Growth among UK services slowed sharply in May to its weakest since early 2021 amid fears about soaring costs and the risk of a recession, according to S&P Global.
The IHS Markit/CIPS UK services PMI survey – spanning services and manufacturing firms – scored 53.4 in May, tumbling from a 58.9 reading in April.
Nevertheless, any score above 50 shows growth in the sector.
It was also the weakest headline index reading since February 2021, which S&P said mostly reflected subdued business and consumer confidence, with worries about the economic outlook also contributing to softer demand patterns in May.
Many firms reported that worries about the economic outlook and heightened risk aversion hit customer demand. But the hospitality sector had a strong month, helped by the easing of pandemic restrictions.
“May data illustrate a worrying combination of slower growth and higher prices across the UK service sector,” said Tim Moore, economics director at S&P Global Market Intelligence.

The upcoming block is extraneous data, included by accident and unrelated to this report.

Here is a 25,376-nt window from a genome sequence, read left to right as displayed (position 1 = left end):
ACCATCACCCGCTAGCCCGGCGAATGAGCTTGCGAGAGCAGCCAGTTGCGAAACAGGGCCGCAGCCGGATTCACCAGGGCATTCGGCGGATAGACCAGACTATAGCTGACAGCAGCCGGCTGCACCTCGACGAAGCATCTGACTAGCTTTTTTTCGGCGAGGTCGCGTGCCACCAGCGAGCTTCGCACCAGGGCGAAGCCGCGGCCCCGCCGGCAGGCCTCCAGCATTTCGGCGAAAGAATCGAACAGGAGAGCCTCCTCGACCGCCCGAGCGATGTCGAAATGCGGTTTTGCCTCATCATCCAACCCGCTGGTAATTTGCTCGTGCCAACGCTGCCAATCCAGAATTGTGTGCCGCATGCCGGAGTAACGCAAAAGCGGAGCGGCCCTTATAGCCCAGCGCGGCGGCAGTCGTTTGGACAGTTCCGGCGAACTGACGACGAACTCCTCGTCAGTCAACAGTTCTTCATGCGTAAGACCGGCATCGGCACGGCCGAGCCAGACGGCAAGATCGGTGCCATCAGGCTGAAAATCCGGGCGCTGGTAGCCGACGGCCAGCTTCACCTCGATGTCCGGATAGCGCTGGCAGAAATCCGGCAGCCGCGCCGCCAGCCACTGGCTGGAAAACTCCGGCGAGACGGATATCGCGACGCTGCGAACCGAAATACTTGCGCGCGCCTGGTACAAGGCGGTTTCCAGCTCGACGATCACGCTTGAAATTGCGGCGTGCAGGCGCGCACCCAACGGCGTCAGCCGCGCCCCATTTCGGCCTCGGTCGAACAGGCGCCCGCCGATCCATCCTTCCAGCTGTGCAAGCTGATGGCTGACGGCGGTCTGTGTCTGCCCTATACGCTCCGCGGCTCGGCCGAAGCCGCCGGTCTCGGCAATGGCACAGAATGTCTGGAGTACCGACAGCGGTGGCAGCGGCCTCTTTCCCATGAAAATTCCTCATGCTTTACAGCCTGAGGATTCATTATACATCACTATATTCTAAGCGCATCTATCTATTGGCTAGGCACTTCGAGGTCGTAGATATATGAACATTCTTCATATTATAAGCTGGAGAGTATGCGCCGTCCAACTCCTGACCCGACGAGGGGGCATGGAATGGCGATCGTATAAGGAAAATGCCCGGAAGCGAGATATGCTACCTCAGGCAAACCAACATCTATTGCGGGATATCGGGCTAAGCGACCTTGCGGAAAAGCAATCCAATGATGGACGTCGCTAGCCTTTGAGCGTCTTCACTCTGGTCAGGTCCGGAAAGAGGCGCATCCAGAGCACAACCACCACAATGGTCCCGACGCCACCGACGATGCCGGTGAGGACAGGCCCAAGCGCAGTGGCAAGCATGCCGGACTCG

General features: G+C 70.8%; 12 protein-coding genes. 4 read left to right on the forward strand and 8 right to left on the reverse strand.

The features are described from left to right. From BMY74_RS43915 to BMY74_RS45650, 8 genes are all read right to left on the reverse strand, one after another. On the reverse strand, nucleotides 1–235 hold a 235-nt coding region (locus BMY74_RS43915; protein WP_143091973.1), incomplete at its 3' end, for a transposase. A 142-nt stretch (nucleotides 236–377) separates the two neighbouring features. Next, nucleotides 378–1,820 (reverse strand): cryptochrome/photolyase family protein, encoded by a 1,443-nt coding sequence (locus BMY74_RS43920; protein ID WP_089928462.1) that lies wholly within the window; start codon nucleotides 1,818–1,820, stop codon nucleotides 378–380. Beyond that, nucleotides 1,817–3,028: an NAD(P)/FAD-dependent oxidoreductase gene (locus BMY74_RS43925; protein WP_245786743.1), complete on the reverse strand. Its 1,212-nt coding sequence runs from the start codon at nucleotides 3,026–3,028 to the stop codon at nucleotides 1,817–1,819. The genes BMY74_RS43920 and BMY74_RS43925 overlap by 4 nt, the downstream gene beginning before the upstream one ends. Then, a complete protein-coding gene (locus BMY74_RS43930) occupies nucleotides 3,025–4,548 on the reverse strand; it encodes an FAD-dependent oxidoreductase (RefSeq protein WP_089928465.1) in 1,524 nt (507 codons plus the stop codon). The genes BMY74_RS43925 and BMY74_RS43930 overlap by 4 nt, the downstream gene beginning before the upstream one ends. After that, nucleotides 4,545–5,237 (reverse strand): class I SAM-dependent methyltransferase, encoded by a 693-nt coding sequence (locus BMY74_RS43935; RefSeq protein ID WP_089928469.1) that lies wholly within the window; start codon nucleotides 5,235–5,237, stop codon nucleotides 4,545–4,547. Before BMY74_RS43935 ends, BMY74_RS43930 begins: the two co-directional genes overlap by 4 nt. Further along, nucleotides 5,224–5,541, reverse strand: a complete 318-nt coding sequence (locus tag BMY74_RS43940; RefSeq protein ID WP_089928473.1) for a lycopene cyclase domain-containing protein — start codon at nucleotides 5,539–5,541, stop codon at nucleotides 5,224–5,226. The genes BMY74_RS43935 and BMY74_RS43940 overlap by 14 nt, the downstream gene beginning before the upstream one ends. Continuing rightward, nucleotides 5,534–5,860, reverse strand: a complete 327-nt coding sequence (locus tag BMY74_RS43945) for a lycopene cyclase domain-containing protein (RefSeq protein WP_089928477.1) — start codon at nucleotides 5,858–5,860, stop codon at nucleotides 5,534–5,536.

“The latest round of input cost inflation was the steepest since this index began in July 1996, while the monthly loss of momentum for business activity expansion was a survey record outside of lockdown periods.
“There were bright spots in customer-facing parts of the economy during May, buoyed by a rapid recovery in consumer spending on travel, leisure and entertainment.
“However, hospitality businesses widely reported constraints on recovery from a lack of candidates to fill vacancies and difficulties meeting demand due to ongoing global supply chain disruption.”
Moore said service providers feared consumers would be unwilling to pay higher prices, pushing down spending later this year.
"Service providers are increasingly concerned about the near-term business outlook, with price resistance among consumers and escalating cost of living pressures set to dampen spending during the second half of 2022. Growth expectations have dropped in each month since the invasion of Ukraine and are now the weakest since October 2020,” he added.
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